- The military deliberately hid their nuclear war strategy from the secretary of defense (and thus the president, etc.) for years.

- US Presidents often invoke the threat of nuclear attack to force nations to bend to its will - to this day, democrats and republicans alike.

- The gov't has done a good job of selling that only the president can order a nuclear strike, but in practice there's a lot more people involved that can launch a nuclear attack without requiring clearance (in years past, this was due to potential communication issues, but even to this day these remain in order to counter potential 'decapitation' attacks. This delegation system means we're one person's mistake (or mental illness) from starting a world-ending cascade of nuclear strikes as other nations respond in kind.

I'm under no delusion that the world can do away with nuclear weapons, but maybe we should stop threatening to use it first like it's no big deal. It seems that our military leadership historically isn't exactly in that 99% group of folks who want to live and get along.

We've been very very close (probably more than once).


In short: Russian early warning system operator sees 5 minuteman ICBMs coming towards them. He does not have time to go check with someone. If they are to retaliate, he has to just launch now. No such thing as "waiting for the president to decide to launch". He didn't. Turned out reflections of the sunlight off clouds set off their sensors.

It’s worse than that: https://en.m.wikipedia.org/wiki/Dead_Hand

Beyond that, during the Cuban Missile Crisis the US warships harassed Russian subs that (unbeknownst to them) had nuclear torpedos. These subs thought the US ships were trying to sink them, and as a result they nearly launched their nukes as a last resort.

The logic behind this was that a first strike is unplausible to be only 5 missiles. Stanislav Petrov knew a first strike would have involved hundreds of missiles launched at the same time.

Humans also seem to mostly have less pleasant instincts. The theme of "The Better Angels of our Nature" is kind of the promotion of 'get along' and the minimisation of 'smite your enemies.'

Air forces of the world seem to have their own more strict code of honor, moral or mutual respect. Hermann Goering is known to have enjoyed some hospitality after surrendering[1]. Also Franz Stigler escorted a badly damaged US bomber to safety[2].

[1] https://www.youtube.com/watch?v=qnX5HXbRbcA

[2] https://en.wikipedia.org/wiki/Charlie_Brown_and_Franz_Stigle...

Indeed! The Swedish metal band Sabaton recently released an 8 minute animated video of their 2014 song "No bullets fly". After the song, it includes a clip of Franz Stigler and Charlie Brown's first meeting, as well as a clip of Franz Stigler's grandson discovering the song in 2014, calling his mom and her message to the band!


My Dad helped enable one of these "after the war" meetups.

His older brother was on the USS Phoenix, a US light cruiser that was in Pearl Harbor when it was bombed. His brother survived that, but eventually succumbed to sickness in the war and died.

My Dad started digging into the history of the ship later in life, and learned that it was ultimately sold to the Argentine Navy, where it became the ARA General Belgrano. The Belgrano was sunk during during the Falklands War by the Royal Navy submarine Conqueror with 323 lost.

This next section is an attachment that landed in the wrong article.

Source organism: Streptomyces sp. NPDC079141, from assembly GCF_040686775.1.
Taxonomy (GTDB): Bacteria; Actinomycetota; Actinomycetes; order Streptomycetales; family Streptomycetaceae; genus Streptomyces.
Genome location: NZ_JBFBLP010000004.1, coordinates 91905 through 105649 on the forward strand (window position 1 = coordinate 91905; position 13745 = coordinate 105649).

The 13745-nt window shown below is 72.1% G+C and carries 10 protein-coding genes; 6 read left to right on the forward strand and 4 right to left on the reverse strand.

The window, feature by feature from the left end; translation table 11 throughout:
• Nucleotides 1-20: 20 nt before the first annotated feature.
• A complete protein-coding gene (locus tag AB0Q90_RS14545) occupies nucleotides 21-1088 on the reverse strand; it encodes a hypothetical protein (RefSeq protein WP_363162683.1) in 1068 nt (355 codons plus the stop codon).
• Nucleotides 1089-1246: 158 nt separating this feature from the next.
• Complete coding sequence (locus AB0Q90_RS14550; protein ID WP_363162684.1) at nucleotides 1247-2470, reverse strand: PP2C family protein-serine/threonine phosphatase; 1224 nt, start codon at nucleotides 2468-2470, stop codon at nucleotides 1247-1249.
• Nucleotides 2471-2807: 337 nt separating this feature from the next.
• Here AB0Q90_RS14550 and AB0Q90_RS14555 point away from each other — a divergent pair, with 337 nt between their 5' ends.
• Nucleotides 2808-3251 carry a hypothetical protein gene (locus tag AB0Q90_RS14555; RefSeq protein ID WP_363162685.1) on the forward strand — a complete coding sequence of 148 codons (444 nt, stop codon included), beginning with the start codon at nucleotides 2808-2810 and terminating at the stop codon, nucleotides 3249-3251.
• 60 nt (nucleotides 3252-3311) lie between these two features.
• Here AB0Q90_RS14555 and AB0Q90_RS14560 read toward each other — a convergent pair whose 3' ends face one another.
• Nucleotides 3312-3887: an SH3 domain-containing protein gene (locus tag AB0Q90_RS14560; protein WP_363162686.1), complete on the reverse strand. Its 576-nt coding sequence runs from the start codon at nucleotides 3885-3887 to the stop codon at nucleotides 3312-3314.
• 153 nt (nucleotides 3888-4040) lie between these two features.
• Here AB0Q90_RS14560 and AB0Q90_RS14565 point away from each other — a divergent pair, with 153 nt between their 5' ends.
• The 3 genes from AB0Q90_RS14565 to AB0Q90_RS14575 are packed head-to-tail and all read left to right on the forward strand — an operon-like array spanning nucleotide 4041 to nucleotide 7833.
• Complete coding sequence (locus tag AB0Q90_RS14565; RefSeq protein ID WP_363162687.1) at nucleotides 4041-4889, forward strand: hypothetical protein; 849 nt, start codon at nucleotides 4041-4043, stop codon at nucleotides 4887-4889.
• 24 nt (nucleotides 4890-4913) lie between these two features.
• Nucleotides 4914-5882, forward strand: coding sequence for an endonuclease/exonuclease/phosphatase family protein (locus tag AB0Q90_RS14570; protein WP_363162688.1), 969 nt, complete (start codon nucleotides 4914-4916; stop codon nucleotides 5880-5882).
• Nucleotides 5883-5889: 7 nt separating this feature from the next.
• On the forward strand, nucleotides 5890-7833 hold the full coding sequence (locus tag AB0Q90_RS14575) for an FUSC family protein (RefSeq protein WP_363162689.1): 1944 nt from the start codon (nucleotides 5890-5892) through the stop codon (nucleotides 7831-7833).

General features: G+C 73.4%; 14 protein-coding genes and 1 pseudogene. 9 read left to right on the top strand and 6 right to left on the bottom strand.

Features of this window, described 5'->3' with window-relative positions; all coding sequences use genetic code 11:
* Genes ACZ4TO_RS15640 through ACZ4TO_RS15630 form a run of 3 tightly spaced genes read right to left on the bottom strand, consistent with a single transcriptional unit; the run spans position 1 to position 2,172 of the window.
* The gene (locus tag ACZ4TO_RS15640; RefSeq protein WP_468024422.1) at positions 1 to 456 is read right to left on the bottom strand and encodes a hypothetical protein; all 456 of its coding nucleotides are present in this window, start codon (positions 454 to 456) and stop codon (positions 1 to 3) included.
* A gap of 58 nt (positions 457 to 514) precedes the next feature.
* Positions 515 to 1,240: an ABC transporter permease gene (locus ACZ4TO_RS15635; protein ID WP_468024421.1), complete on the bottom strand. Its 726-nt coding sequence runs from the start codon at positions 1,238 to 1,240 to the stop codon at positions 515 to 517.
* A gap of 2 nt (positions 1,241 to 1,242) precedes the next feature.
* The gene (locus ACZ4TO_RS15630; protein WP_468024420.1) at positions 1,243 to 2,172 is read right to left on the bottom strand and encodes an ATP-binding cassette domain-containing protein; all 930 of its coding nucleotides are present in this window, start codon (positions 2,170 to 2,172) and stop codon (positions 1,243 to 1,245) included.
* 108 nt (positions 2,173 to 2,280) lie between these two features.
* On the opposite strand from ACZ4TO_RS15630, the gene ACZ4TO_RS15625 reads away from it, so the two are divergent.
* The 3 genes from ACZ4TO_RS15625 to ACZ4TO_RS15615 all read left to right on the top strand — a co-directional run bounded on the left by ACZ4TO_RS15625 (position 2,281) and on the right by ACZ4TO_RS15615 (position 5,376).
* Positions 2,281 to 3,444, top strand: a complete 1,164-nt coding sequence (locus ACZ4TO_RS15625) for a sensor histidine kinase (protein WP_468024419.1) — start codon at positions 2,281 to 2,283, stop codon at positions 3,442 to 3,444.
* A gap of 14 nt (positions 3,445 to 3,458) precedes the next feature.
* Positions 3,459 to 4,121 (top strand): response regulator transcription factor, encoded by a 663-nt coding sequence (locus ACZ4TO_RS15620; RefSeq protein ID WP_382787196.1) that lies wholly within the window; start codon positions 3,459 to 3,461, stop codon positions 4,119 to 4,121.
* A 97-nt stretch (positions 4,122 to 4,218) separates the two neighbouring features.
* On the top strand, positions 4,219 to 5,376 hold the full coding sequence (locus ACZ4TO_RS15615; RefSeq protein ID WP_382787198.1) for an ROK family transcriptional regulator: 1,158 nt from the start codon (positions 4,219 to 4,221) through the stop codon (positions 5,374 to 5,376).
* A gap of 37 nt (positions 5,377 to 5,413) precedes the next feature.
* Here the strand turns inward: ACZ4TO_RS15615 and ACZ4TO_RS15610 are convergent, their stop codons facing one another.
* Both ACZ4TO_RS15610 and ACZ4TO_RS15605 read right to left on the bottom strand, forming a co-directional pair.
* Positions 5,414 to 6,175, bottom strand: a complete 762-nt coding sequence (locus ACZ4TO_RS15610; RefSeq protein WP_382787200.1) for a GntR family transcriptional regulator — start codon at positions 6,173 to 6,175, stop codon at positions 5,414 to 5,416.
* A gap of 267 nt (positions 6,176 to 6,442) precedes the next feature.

Wanting to keep digging more, my Dad got in contact with a man who had been on board the Belgrano, and they became pen pals.

And digging more, he eventually struck up a friendship with a sailor from the Conqueror as well, and they too became pen pals.

And then he got the two of them to start talking to each other. It took a while to get them talking but it ended up being very cathartic, in particular for the British sailor, who had felt great guilt for what they had done. All three still share letters and emails to this day.

There's a PS to this story in a way. Ever the digger my Dad also got an introduction to a gentleman who was a Japanese pilot at Pearl Harbor. My Dad eventually flew to Japan to meet him.

It’s wild how every time something bad happens to a US soldier it’s a newsworthy event worthy of somber tones and think pieces but when they gun down 40 civilians it’s just another day at the office.

Here's the documentary film that was created about this encounter:


> one woman said to me, “When you were shot down, I celebrated. I cheered with my friends. But we were upset that you were not killed. We thought you deserved to die.” You can imagine the hush in the audience. And then she said, “But now that we have gotten to know you, I’m so glad that you are here.” I was weeping.

> There’s so much misunderstanding in the world resulting in unnecessary sorrow. Having the Danis—a positive, joyful family—in my life has altered my perspective. It may sound trite, but if only there were a way for all the religious, cultural, and ethnic groups of the world to meet and get to know one another in a meaningful way—the way Zoltan and I have—how could we ever go to war again?

For those curious (the article doesn't address it) it was the bomb hatch that momentarily gave away the planes position.

I'm curious as to how such a huge oversight in the design of the craft made it to production, since it's widely known that 90 degree angles is a surefire way to get instantly detected on radar.